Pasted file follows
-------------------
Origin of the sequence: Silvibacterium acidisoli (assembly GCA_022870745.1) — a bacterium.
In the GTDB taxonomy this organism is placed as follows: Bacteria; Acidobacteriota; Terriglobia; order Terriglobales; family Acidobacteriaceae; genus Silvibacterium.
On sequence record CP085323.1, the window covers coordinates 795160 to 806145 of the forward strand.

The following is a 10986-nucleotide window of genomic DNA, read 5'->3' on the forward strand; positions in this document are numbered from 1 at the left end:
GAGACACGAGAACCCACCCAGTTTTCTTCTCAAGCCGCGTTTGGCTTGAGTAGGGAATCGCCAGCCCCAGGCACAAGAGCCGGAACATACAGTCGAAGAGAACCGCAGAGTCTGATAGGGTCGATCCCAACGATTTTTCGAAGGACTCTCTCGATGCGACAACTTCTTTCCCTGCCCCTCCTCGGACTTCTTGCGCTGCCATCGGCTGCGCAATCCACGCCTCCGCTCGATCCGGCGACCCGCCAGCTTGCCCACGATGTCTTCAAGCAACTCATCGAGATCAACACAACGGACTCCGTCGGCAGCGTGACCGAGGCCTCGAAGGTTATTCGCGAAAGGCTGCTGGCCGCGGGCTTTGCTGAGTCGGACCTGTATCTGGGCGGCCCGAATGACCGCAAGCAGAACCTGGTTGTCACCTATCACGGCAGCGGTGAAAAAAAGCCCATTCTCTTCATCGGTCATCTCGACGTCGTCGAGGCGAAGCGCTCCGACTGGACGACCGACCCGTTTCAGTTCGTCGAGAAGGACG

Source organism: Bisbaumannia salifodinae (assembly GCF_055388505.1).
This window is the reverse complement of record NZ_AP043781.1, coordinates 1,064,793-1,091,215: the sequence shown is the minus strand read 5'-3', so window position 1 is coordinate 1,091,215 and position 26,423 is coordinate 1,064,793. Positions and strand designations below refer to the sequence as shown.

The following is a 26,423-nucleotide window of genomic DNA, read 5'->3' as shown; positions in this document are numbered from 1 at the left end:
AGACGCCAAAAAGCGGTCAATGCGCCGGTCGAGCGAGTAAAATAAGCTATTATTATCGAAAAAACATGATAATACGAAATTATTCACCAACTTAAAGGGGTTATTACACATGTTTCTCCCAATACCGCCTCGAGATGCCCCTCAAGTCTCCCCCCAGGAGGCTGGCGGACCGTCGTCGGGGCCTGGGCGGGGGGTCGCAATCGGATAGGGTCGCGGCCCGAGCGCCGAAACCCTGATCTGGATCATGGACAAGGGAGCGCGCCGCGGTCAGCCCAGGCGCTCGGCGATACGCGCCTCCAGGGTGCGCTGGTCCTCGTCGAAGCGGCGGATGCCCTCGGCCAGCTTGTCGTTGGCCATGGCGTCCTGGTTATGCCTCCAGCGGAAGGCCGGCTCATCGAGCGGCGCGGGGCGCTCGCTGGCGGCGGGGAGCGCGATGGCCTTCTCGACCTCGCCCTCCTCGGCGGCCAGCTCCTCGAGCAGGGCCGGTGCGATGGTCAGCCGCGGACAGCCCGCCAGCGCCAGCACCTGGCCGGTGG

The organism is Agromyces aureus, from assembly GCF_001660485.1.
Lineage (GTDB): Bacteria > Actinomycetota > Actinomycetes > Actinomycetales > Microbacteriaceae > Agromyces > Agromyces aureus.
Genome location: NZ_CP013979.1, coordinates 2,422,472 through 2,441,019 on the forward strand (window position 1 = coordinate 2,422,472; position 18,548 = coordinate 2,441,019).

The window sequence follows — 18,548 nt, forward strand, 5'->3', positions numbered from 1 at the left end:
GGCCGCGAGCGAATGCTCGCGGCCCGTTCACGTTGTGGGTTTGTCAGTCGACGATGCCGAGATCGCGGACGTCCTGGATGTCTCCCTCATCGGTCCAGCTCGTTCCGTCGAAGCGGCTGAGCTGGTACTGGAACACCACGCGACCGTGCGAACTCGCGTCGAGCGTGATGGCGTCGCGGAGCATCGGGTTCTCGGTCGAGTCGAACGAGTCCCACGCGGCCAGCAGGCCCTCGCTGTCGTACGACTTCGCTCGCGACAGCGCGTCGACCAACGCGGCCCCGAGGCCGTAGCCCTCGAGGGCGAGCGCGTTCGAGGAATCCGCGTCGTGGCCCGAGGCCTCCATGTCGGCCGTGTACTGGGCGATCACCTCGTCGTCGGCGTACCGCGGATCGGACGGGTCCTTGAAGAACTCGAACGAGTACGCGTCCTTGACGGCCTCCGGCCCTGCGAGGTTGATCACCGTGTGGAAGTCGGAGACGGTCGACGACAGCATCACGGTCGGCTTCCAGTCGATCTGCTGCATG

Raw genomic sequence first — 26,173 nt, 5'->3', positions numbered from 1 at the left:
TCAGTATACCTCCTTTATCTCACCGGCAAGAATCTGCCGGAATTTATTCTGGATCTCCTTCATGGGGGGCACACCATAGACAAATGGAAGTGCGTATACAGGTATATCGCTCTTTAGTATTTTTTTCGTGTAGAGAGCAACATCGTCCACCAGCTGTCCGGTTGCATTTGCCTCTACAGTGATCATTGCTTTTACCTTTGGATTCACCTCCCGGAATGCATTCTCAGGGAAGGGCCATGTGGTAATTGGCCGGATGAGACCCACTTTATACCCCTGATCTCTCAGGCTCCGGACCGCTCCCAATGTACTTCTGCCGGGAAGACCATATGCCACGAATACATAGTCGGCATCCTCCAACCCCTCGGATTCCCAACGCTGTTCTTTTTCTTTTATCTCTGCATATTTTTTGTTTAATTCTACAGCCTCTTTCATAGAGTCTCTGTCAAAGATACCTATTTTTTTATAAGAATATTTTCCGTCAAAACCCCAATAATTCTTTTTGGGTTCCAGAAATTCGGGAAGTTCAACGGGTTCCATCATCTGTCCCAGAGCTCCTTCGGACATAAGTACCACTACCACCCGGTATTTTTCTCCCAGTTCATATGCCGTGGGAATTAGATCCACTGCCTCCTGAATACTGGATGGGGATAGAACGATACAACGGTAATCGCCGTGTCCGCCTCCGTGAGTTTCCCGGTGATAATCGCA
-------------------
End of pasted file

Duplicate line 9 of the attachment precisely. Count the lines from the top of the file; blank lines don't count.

AGACGCCAAAAAGCGGTCAATGCGCCGGTCGAGCGAGTAAAATAAGCTATTATTATCGAAAAAACATGATAATACGAAATTATTCACCAACTTAAAGGGGTTATTACACATGTTTCTCCCAATACCGCCTCGAGATGCCCCTCAAGTCTCCCCCCAGGAGGCTGGCGGACCGTCGTCGGGGCCTGGGCGGGGGGTCGCAATCGGATAGGGTCGCGGCCCGAGCGCCGAAACCCTGATCTGGATCATGGACAAGGGAGCGCGCCGCGGTCAGCCCAGGCGCTCGGCGATACGCGCCTCCAGGGTGCGCTGGTCCTCGTCGAAGCGGCGGATGCCCTCGGCCAGCTTGTCGTTGGCCATGGCGTCCTGGTTATGCCTCCAGCGGAAGGCCGGCTCATCGAGCGGCGCGGGGCGCTCGCTGGCGGCGGGGAGCGCGATGGCCTTCTCGACCTCGCCCTCCTCGGCGGCCAGCTCCTCGAGCAGGGCCGGTGCGATGGTCAGCCGCGGACAGCCCGCCAGCGCCAGCACCTGGCCGGTGG